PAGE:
I find this discussion enjoyable overall, I think we might find some root solutions to some of the UI issues we’re facing.

1 Like

For what it’s worth, here’s the patch of my changes to simple screens as an example: Copied vue and ftl components to allow overriding default behavior · GitHub.

1 Like

Great thank you for sharing @michael!

I’m not sure why the macro-template element exists? I don’t see any CustomScreenMacros.qvt.ftl. I am assuming that maybe it’s also copied from default macros with your override but it’s just not showing in this patch?

1 Like

@michael and @taher I assume this is related to the conversation we had on the Moqui Community call on Feb 16.
This may be oversimplifying but as @jonesde suggested on our call, the easiest thing to do under the current Moqui UI architecture is to just drop into a .qvue screen. This gives you all the control you need (I think?) while also still working within and leveraging the Moqui framework for component structure, common headers, footers, menus, etc.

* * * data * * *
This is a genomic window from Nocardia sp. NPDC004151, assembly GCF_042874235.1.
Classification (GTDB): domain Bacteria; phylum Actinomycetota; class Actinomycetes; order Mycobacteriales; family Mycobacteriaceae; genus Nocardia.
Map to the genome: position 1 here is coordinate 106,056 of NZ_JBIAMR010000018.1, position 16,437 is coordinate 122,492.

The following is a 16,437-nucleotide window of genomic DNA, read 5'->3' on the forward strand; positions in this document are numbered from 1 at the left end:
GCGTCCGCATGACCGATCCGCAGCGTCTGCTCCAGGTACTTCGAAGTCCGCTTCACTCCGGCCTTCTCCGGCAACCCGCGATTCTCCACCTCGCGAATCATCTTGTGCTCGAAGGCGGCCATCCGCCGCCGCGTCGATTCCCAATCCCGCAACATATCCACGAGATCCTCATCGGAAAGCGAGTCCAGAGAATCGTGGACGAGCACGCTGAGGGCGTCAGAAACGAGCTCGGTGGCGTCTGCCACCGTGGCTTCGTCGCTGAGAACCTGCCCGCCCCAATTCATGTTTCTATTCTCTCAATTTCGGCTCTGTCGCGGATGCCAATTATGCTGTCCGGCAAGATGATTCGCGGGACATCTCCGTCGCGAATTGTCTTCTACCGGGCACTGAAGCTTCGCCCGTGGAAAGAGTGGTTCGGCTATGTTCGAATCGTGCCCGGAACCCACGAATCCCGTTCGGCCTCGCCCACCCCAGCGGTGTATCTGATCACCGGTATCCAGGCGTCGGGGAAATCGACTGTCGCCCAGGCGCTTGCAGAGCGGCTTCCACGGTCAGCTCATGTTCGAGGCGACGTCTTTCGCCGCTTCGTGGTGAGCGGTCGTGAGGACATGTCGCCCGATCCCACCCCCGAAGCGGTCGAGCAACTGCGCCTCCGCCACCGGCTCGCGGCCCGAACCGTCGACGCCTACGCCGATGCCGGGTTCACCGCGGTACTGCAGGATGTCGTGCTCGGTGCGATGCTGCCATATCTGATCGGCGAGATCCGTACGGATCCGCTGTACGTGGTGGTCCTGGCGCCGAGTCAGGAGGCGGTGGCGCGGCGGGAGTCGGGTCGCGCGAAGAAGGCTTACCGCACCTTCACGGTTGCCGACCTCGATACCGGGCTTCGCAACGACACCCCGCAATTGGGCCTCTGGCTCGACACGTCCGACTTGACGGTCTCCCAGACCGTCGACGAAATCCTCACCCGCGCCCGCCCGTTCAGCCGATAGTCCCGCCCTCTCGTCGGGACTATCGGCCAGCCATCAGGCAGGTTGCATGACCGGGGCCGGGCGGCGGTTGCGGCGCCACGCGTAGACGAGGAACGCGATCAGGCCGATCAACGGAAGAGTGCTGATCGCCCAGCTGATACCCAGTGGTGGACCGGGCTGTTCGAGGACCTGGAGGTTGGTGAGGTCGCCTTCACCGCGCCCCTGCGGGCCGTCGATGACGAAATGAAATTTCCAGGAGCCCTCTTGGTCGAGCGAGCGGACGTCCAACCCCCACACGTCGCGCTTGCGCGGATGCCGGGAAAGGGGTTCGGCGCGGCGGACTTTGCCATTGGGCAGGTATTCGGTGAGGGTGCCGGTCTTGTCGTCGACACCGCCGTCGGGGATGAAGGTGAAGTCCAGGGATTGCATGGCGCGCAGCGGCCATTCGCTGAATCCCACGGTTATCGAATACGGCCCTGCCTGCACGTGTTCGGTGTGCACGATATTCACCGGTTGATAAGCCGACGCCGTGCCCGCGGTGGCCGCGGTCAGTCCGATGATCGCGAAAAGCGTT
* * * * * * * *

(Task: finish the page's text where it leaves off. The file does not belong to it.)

I shared the examples we have bulilt here:

More broadly it sounds like worth considering some refactoring / modernizing / simplification of the overall UI framework. I agree with @taher it can be tricky to figure out where something is happening and how to get control over certain things.
Ultimately the service and entity engine do a lot of the heavy lifting so it was pretty straight forward for us to build the Sales and Work Management components entirely using Quasar/Vue.
Maybe the best approach to refactoring would be to make it as easy as possible for front end developers to use their tool of choice. That can be done today if you define everything you need as a REST service and treat Moqui entirely as a headless backend. This requires more work for the front end developer but also gives them complete control.
The way we used .qvue screens was a nice balance of getting control while not having to build the entire UI from scratch but it requires that you use Quasar/Vue. Given the widespread adoption of React it would be nice to open things up to that community. My personal opinion is that the best way to do this is to focus more on defining APIs along with some documentation / tutuorials on “how to build apps on Moqui”.


The macro template was copied from the example component. CustomScreenMacros.qvt.ftl overrides the DefaultScreenMacros.qvt.ftl and includes the DefaultScreenMacros.qvt.ftl for that screen.

I missed the CustomScreenMacros.qvt.ftl file in the diff. It should make more sense with the recent change.

1 Like

Thank you @michael this example now makes much more sense.